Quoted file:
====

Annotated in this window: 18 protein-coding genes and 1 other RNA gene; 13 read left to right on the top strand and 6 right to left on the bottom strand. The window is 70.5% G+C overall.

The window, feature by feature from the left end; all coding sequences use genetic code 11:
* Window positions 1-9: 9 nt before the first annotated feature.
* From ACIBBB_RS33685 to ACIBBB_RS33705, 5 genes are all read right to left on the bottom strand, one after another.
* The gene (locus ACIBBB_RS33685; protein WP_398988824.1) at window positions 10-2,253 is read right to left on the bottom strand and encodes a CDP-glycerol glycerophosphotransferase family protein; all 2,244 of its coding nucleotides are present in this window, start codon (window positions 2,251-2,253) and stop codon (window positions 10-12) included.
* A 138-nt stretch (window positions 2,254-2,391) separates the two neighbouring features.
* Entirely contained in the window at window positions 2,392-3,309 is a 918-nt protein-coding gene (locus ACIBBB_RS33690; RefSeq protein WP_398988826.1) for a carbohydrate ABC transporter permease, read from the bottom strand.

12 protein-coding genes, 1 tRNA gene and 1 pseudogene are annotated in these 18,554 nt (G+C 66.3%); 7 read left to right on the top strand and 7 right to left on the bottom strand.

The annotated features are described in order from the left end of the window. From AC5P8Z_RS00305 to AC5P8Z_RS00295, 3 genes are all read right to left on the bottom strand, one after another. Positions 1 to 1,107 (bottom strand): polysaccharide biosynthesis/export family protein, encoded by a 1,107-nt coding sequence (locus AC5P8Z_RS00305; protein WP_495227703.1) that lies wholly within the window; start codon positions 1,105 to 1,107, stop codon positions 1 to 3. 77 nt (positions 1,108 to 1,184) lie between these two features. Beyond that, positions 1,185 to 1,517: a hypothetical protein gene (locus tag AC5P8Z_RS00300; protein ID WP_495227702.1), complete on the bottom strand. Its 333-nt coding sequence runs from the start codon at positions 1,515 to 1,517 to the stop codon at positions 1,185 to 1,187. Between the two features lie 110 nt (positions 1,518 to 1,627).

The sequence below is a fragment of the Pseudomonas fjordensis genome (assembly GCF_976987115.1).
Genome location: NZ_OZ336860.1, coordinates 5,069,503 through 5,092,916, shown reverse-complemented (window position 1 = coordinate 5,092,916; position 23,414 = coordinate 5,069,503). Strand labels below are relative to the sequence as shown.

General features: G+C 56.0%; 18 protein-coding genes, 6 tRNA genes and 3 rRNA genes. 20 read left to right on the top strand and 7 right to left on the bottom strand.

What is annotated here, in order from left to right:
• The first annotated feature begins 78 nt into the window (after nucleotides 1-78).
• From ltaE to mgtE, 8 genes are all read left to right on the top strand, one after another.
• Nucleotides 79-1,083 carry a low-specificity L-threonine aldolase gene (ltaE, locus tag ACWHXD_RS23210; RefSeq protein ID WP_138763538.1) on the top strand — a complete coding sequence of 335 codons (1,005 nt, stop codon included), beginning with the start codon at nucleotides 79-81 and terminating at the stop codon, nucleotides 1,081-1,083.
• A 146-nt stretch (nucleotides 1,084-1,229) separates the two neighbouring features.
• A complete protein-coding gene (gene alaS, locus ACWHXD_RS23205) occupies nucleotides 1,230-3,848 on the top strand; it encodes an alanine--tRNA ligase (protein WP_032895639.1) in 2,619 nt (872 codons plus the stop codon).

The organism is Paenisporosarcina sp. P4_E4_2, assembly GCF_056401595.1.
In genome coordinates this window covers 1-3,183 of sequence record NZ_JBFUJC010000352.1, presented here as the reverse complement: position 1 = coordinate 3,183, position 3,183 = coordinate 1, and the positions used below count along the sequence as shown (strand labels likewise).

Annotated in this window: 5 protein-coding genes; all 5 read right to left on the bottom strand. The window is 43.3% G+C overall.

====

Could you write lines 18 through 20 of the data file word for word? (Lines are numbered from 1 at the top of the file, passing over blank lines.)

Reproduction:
• A complete protein-coding gene (gene alaS, locus ACWHXD_RS23205) occupies nucleotides 1,230-3,848 on the top strand; it encodes an alanine--tRNA ligase (protein WP_032895639.1) in 2,619 nt (872 codons plus the stop codon).

The organism is Paenisporosarcina sp. P4_E4_2, assembly GCF_056401595.1.
In genome coordinates this window covers 1-3,183 of sequence record NZ_JBFUJC010000352.1, presented here as the reverse complement: position 1 = coordinate 3,183, position 3,183 = coordinate 1, and the positions used below count along the sequence as shown (strand labels likewise).